What I would do is to calibrate readings by distance: measure amperage at 1m,1.5 m, 2m, 2.5 m, 3m (or alike). Then construct a formula to approximate the results.

As far as I know, the photo-diode response in not linear

If you measure the photodiode current as in the NatSemi recommended circuits linked above it's very linear over many decades.

Allan

I think what allanhurst is trying to say that the posted circuit is not a transimpedance amplifier.

The polarity of the diode must be reversed for that, so the diode generates a negative voltage (current) that the amplfier compensates with an equal and opposite positive current (zero volt across the diode).
What is measured is the opamp compensating.
See page 9 of the document jremington posted.
Leo..

Some highlights:

Liniarity depends on the brightness. In low brightness, the linearity is lower. Also, at high light intensity, once the saturation point is reached, the behavior becomes more and more non-linear.

There are also influences from temperature and wave length. If the laser beam hits the diode this offers a monochrome light. But there is a directional characteristic of a photo-diode, that means it counts from which angle the beam hits the detector (and also wide vs. narrow characteristics of a particular type of diode). The liniarity also deteriorates in case of laser beams as such.

Near-infrared radiation (800 nm to 1100 nm) where silicon detectors have their peak sensitivity is another point of concern. If the photodiode gets its IR filter (like in cameras) that influence is removed.

One in all, in my humble opinion, in practical terms it may be difficult to find a reliable formula to mirror all these factors. While to compute the curve based on theory and apply it to a certain type of diode is beyond my capacity and available time.

Therefore, if we are talking about some 250 points curve, and assuming liniarity in current terms will be more or less preserved within some 10 sub-domains, picking 25 points to calibrate might fit the purpose. To make sure one does not waste time in drawing lines, I think starting by some 5 points over the most expected brightness domain (indoor).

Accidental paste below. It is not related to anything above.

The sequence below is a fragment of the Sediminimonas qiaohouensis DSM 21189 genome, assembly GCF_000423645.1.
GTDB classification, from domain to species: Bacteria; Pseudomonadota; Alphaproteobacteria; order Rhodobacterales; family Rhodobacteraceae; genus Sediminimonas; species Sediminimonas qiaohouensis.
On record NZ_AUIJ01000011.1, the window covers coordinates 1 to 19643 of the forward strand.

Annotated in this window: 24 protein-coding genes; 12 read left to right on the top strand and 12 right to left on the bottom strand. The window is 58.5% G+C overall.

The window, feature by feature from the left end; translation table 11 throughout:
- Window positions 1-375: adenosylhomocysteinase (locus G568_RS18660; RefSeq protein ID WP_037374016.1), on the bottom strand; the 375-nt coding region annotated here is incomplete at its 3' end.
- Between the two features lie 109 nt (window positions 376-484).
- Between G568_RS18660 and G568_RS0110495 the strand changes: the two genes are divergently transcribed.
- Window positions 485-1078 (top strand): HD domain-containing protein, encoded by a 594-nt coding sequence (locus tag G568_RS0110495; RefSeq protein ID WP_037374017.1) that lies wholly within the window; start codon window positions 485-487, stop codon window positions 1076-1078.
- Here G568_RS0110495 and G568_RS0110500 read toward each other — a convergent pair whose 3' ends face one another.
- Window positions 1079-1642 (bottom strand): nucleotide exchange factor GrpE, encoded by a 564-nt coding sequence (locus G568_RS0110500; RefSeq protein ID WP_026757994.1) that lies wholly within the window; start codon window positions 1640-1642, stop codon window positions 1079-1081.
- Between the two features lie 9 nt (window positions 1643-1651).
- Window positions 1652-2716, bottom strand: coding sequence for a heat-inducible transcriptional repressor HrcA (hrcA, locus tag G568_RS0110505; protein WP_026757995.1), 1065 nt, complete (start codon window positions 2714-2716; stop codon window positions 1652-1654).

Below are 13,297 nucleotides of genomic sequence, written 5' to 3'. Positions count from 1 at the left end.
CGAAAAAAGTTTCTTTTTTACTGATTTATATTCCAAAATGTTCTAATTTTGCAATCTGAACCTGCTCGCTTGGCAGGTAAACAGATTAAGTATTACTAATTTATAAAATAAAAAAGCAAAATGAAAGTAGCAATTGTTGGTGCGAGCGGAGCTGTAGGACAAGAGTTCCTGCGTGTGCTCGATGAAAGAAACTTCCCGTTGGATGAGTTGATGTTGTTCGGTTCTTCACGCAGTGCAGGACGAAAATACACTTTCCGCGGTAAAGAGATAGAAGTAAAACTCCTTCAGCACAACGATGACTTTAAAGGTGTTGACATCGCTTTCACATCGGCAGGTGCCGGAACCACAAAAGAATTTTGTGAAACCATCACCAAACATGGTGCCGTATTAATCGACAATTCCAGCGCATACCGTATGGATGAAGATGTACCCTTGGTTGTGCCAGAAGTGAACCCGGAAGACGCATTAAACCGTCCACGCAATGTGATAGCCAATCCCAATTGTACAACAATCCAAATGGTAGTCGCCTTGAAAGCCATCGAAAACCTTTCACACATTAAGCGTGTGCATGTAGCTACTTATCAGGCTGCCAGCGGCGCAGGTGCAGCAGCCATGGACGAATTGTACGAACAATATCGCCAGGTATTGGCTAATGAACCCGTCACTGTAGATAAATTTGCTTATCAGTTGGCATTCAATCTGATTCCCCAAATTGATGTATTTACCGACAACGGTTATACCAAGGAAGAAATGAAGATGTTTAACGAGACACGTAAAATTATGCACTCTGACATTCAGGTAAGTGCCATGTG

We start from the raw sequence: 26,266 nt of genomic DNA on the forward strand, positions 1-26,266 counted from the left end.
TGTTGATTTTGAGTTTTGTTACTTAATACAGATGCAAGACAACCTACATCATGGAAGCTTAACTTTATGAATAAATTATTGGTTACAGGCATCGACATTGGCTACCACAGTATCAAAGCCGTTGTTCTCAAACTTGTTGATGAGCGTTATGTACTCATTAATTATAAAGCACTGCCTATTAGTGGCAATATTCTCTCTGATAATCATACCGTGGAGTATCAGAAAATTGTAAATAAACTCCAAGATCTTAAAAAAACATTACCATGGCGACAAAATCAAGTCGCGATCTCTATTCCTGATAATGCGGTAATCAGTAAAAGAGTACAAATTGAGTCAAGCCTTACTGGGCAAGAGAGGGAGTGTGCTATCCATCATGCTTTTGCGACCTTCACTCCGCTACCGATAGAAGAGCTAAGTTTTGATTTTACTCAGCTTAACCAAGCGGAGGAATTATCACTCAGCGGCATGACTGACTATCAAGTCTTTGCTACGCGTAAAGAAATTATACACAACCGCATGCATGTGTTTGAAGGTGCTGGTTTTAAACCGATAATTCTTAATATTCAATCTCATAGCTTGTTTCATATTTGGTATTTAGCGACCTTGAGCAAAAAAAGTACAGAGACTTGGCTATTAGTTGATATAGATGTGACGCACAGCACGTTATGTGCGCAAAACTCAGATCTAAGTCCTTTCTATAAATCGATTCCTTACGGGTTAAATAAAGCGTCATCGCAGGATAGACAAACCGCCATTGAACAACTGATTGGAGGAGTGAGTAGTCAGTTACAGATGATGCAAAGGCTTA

A very interesting (in my view) alternative is to use a LED in place of the photodiode.

falexandru:
Liniarity depends on the brightness. In low brightness, the linearity is lower. Also, at high light intensity, once the saturation point is reached, the behavior becomes more and more non-linear.

So we're talking voltage, or some photo conductive circuit,
not photodiode current (which is very linear over several decades).
Leo..

Liniarity depends on the brightness. In low brightness, the linearity is lower.

Why are you wasting everyone's time with such useless, misinformed comments?

There are quite a lot of info about different types of photo-diodes on the internet. And a lot of research on this topic.

If you think is not correct what I said, please quote the research paper and all the conditions that shall be met to obtain liniarity, explain. offer arguments, whatever. Or just say "according to my knowledge, this is not correct" - no problem. Imagine I got the info from somewhere. Wouldnt be better to just ask me why I said that? (maybe I am wrong, but yourself are you always right?)

I think everybody will gain from such a discussion and a lot more of course than from a comment in which you blame me.

You know, it is difficult to really help the others. In this particular case, there are a lot of unknown points and is not just "measuring light". Interesting topic.

So please stay on topic and refrain blaming the others. Be gentle - keep in mind that no matter how experienced you are or how much you read, there is always a chance to either misunderstand or just dont be right. You may understand that there could be info you are not aware as well. You may understand that practice is different from the textbooks.

Aggression leads nowhere. Please be respectful to your forum mates. Believe me, I can be agressive to you and you would not like it at all. But this forum is not a battle field - who is the smartest guy on Arduino :-).

Because I do not want to be part of a flame, I will no longer read or respond to this topic.